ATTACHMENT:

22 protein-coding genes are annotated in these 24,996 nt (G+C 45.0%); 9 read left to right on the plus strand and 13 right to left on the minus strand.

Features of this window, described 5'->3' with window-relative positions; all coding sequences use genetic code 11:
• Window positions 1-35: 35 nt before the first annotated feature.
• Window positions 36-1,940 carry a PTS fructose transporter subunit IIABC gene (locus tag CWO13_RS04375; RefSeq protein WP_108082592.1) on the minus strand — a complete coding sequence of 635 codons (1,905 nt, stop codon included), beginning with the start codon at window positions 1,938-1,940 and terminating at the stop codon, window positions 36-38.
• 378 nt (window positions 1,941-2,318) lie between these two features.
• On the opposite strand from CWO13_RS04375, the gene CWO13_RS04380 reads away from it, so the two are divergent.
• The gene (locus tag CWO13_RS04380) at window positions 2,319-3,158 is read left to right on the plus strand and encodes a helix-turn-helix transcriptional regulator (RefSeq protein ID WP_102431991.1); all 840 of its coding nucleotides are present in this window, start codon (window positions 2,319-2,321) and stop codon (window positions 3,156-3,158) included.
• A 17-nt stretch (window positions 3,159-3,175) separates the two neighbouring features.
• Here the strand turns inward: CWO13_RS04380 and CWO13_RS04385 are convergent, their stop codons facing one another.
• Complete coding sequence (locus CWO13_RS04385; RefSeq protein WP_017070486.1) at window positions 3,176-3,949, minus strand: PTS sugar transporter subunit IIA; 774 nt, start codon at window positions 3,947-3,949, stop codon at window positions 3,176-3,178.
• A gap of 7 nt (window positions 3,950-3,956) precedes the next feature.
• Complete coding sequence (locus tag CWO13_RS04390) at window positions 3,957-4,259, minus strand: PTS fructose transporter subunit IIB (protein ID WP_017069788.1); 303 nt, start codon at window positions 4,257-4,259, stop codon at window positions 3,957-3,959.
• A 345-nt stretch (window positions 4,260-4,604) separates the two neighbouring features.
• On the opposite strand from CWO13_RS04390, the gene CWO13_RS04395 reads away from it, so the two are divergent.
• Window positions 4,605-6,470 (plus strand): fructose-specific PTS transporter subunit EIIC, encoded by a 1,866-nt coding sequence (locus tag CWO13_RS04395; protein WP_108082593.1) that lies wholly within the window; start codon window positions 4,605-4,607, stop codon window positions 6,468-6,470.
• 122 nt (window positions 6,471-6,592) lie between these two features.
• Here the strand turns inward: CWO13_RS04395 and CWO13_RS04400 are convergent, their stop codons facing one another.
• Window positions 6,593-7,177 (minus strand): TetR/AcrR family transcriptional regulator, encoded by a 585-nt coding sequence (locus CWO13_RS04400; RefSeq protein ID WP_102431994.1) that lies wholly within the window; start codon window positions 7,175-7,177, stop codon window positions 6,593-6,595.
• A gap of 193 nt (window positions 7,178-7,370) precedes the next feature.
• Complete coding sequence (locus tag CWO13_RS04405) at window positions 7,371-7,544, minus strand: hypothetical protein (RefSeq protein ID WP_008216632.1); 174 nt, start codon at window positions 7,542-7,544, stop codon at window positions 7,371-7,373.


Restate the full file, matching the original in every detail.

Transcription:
22 protein-coding genes are annotated in these 24,996 nt (G+C 45.0%); 9 read left to right on the plus strand and 13 right to left on the minus strand.

Features of this window, described 5'->3' with window-relative positions; all coding sequences use genetic code 11:
• Window positions 1-35: 35 nt before the first annotated feature.
• Window positions 36-1,940 carry a PTS fructose transporter subunit IIABC gene (locus tag CWO13_RS04375; RefSeq protein WP_108082592.1) on the minus strand — a complete coding sequence of 635 codons (1,905 nt, stop codon included), beginning with the start codon at window positions 1,938-1,940 and terminating at the stop codon, window positions 36-38.
• 378 nt (window positions 1,941-2,318) lie between these two features.
• On the opposite strand from CWO13_RS04375, the gene CWO13_RS04380 reads away from it, so the two are divergent.
• The gene (locus tag CWO13_RS04380) at window positions 2,319-3,158 is read left to right on the plus strand and encodes a helix-turn-helix transcriptional regulator (RefSeq protein ID WP_102431991.1); all 840 of its coding nucleotides are present in this window, start codon (window positions 2,319-2,321) and stop codon (window positions 3,156-3,158) included.
• A 17-nt stretch (window positions 3,159-3,175) separates the two neighbouring features.
• Here the strand turns inward: CWO13_RS04380 and CWO13_RS04385 are convergent, their stop codons facing one another.
• Complete coding sequence (locus CWO13_RS04385; RefSeq protein WP_017070486.1) at window positions 3,176-3,949, minus strand: PTS sugar transporter subunit IIA; 774 nt, start codon at window positions 3,947-3,949, stop codon at window positions 3,176-3,178.
• A gap of 7 nt (window positions 3,950-3,956) precedes the next feature.
• Complete coding sequence (locus tag CWO13_RS04390) at window positions 3,957-4,259, minus strand: PTS fructose transporter subunit IIB (protein ID WP_017069788.1); 303 nt, start codon at window positions 4,257-4,259, stop codon at window positions 3,957-3,959.
• A 345-nt stretch (window positions 4,260-4,604) separates the two neighbouring features.
• On the opposite strand from CWO13_RS04390, the gene CWO13_RS04395 reads away from it, so the two are divergent.
• Window positions 4,605-6,470 (plus strand): fructose-specific PTS transporter subunit EIIC, encoded by a 1,866-nt coding sequence (locus tag CWO13_RS04395; protein WP_108082593.1) that lies wholly within the window; start codon window positions 4,605-4,607, stop codon window positions 6,468-6,470.
• 122 nt (window positions 6,471-6,592) lie between these two features.
• Here the strand turns inward: CWO13_RS04395 and CWO13_RS04400 are convergent, their stop codons facing one another.
• Window positions 6,593-7,177 (minus strand): TetR/AcrR family transcriptional regulator, encoded by a 585-nt coding sequence (locus CWO13_RS04400; RefSeq protein ID WP_102431994.1) that lies wholly within the window; start codon window positions 7,175-7,177, stop codon window positions 6,593-6,595.
• A gap of 193 nt (window positions 7,178-7,370) precedes the next feature.
• Complete coding sequence (locus tag CWO13_RS04405) at window positions 7,371-7,544, minus strand: hypothetical protein (RefSeq protein ID WP_008216632.1); 174 nt, start codon at window positions 7,542-7,544, stop codon at window positions 7,371-7,373.